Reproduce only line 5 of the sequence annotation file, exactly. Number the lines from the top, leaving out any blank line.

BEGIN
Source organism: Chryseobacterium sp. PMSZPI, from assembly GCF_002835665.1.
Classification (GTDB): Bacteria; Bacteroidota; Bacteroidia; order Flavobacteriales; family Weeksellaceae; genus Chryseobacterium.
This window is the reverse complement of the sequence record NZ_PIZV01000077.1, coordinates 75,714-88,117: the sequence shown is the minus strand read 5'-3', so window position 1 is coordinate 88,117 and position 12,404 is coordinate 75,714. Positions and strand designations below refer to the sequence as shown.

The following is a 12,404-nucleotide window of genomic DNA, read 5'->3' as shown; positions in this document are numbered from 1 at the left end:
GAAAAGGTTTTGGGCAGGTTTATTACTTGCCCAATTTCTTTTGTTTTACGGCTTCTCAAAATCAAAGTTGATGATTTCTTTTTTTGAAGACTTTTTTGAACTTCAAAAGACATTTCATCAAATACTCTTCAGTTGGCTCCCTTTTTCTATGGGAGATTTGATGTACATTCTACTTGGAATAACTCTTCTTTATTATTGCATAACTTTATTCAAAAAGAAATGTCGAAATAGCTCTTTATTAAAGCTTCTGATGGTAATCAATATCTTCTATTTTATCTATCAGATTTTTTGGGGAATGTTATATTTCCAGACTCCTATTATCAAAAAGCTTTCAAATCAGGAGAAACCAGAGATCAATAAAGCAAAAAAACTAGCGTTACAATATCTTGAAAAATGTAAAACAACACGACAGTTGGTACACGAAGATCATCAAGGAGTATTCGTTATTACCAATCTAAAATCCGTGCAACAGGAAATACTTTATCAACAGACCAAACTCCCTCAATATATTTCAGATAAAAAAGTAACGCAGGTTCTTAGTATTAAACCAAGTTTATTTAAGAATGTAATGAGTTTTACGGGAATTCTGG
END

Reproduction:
GAAAAGGTTTTGGGCAGGTTTATTACTTGCCCAATTTCTTTTGTTTTACGGCTTCTCAAAATCAAAGTTGATGATTTCTTTTTTTGAAGACTTTTTTGAACTTCAAAAGACATTTCATCAAATACTCTTCAGTTGGCTCCCTTTTTCTATGGGAGATTTGATGTACATTCTACTTGGAATAACTCTTCTTTATTATTGCATAACTTTATTCAAAAAGAAATGTCGAAATAGCTCTTTATTAAAGCTTCTGATGGTAATCAATATCTTCTATTTTATCTATCAGATTTTTTGGGGAATGTTATATTTCCAGACTCCTATTATCAAAAAGCTTTCAAATCAGGAGAAACCAGAGATCAATAAAGCAAAAAAACTAGCGTTACAATATCTTGAAAAATGTAAAACAACACGACAGTTGGTACACGAAGATCATCAAGGAGTATTCGTTATTACCAATCTAAAATCCGTGCAACAGGAAATACTTTATCAACAGACCAAACTCCCTCAATATATTTCAGATAAAAAAGTAACGCAGGTTCTTAGTATTAAACCAAGTTTATTTAAGAATGTAATGAGTTTTACGGGAATTCTGG